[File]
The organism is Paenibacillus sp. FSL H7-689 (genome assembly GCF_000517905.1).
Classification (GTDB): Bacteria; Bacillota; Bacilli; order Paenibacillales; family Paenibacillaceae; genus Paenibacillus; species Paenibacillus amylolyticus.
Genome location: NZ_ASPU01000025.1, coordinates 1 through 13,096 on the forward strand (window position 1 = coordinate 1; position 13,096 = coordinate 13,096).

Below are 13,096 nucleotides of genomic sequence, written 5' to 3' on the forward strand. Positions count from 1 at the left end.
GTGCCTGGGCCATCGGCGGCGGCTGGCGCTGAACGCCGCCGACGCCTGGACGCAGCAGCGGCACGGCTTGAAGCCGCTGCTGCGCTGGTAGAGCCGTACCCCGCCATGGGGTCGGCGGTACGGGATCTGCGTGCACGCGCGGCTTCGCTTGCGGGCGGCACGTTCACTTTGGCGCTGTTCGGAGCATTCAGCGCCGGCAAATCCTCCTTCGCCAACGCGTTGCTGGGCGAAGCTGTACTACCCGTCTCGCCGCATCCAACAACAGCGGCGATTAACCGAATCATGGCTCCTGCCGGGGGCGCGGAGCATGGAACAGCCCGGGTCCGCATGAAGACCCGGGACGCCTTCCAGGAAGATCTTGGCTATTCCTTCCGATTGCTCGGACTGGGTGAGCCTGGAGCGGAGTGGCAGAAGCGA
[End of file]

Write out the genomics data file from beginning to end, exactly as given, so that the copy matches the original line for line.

The organism is Paenibacillus sp. FSL H7-689 (genome assembly GCF_000517905.1).
Classification (GTDB): Bacteria; Bacillota; Bacilli; order Paenibacillales; family Paenibacillaceae; genus Paenibacillus; species Paenibacillus amylolyticus.
Genome location: NZ_ASPU01000025.1, coordinates 1 through 13,096 on the forward strand (window position 1 = coordinate 1; position 13,096 = coordinate 13,096).

Below are 13,096 nucleotides of genomic sequence, written 5' to 3' on the forward strand. Positions count from 1 at the left end.
GTGCCTGGGCCATCGGCGGCGGCTGGCGCTGAACGCCGCCGACGCCTGGACGCAGCAGCGGCACGGCTTGAAGCCGCTGCTGCGCTGGTAGAGCCGTACCCCGCCATGGGGTCGGCGGTACGGGATCTGCGTGCACGCGCGGCTTCGCTTGCGGGCGGCACGTTCACTTTGGCGCTGTTCGGAGCATTCAGCGCCGGCAAATCCTCCTTCGCCAACGCGTTGCTGGGCGAAGCTGTACTACCCGTCTCGCCGCATCCAACAACAGCGGCGATTAACCGAATCATGGCTCCTGCCGGGGGCGCGGAGCATGGAACAGCCCGGGTCCGCATGAAGACCCGGGACGCCTTCCAGGAAGATCTTGGCTATTCCTTCCGATTGCTCGGACTGGGTGAGCCTGGAGCGGAGTGGCAGAAGCGA